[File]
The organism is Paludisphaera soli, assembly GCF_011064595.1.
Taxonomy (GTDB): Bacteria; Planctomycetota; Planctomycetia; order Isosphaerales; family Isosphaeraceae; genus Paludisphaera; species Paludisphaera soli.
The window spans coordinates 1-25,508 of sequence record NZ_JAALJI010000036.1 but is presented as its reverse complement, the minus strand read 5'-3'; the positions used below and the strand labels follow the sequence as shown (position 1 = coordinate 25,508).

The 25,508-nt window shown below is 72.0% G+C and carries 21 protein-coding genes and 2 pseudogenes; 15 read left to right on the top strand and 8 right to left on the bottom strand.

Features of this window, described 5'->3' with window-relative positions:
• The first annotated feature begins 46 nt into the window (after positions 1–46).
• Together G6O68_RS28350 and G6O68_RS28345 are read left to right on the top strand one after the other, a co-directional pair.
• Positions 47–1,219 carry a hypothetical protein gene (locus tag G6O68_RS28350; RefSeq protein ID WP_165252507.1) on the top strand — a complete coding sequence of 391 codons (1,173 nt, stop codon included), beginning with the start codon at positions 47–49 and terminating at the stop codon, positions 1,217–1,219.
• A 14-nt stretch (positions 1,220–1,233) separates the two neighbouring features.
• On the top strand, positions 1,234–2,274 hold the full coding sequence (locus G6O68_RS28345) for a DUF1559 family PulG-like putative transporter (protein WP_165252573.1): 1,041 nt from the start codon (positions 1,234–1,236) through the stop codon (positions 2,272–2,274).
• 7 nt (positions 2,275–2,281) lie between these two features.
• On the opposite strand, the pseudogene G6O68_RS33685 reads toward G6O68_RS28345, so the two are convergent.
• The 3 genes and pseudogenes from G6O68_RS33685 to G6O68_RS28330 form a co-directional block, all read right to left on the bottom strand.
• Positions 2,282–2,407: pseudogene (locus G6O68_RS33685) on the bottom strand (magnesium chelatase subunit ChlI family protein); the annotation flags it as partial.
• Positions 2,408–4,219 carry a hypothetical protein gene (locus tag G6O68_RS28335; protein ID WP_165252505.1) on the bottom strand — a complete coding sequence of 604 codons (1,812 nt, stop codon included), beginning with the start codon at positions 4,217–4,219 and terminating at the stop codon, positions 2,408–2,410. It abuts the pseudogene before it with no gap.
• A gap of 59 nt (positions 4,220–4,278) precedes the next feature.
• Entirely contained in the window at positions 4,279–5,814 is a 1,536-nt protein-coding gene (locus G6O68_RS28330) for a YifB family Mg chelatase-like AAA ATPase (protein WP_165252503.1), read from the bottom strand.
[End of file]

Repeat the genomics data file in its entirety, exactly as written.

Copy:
The organism is Paludisphaera soli, assembly GCF_011064595.1.
Taxonomy (GTDB): Bacteria; Planctomycetota; Planctomycetia; order Isosphaerales; family Isosphaeraceae; genus Paludisphaera; species Paludisphaera soli.
The window spans coordinates 1-25,508 of sequence record NZ_JAALJI010000036.1 but is presented as its reverse complement, the minus strand read 5'-3'; the positions used below and the strand labels follow the sequence as shown (position 1 = coordinate 25,508).

The 25,508-nt window shown below is 72.0% G+C and carries 21 protein-coding genes and 2 pseudogenes; 15 read left to right on the top strand and 8 right to left on the bottom strand.

Features of this window, described 5'->3' with window-relative positions:
• The first annotated feature begins 46 nt into the window (after positions 1–46).
• Together G6O68_RS28350 and G6O68_RS28345 are read left to right on the top strand one after the other, a co-directional pair.
• Positions 47–1,219 carry a hypothetical protein gene (locus tag G6O68_RS28350; RefSeq protein ID WP_165252507.1) on the top strand — a complete coding sequence of 391 codons (1,173 nt, stop codon included), beginning with the start codon at positions 47–49 and terminating at the stop codon, positions 1,217–1,219.
• A 14-nt stretch (positions 1,220–1,233) separates the two neighbouring features.
• On the top strand, positions 1,234–2,274 hold the full coding sequence (locus G6O68_RS28345) for a DUF1559 family PulG-like putative transporter (protein WP_165252573.1): 1,041 nt from the start codon (positions 1,234–1,236) through the stop codon (positions 2,272–2,274).
• 7 nt (positions 2,275–2,281) lie between these two features.
• On the opposite strand, the pseudogene G6O68_RS33685 reads toward G6O68_RS28345, so the two are convergent.
• The 3 genes and pseudogenes from G6O68_RS33685 to G6O68_RS28330 form a co-directional block, all read right to left on the bottom strand.
• Positions 2,282–2,407: pseudogene (locus G6O68_RS33685) on the bottom strand (magnesium chelatase subunit ChlI family protein); the annotation flags it as partial.
• Positions 2,408–4,219 carry a hypothetical protein gene (locus tag G6O68_RS28335; protein ID WP_165252505.1) on the bottom strand — a complete coding sequence of 604 codons (1,812 nt, stop codon included), beginning with the start codon at positions 4,217–4,219 and terminating at the stop codon, positions 2,408–2,410. It abuts the pseudogene before it with no gap.
• A gap of 59 nt (positions 4,220–4,278) precedes the next feature.
• Entirely contained in the window at positions 4,279–5,814 is a 1,536-nt protein-coding gene (locus G6O68_RS28330) for a YifB family Mg chelatase-like AAA ATPase (protein WP_165252503.1), read from the bottom strand.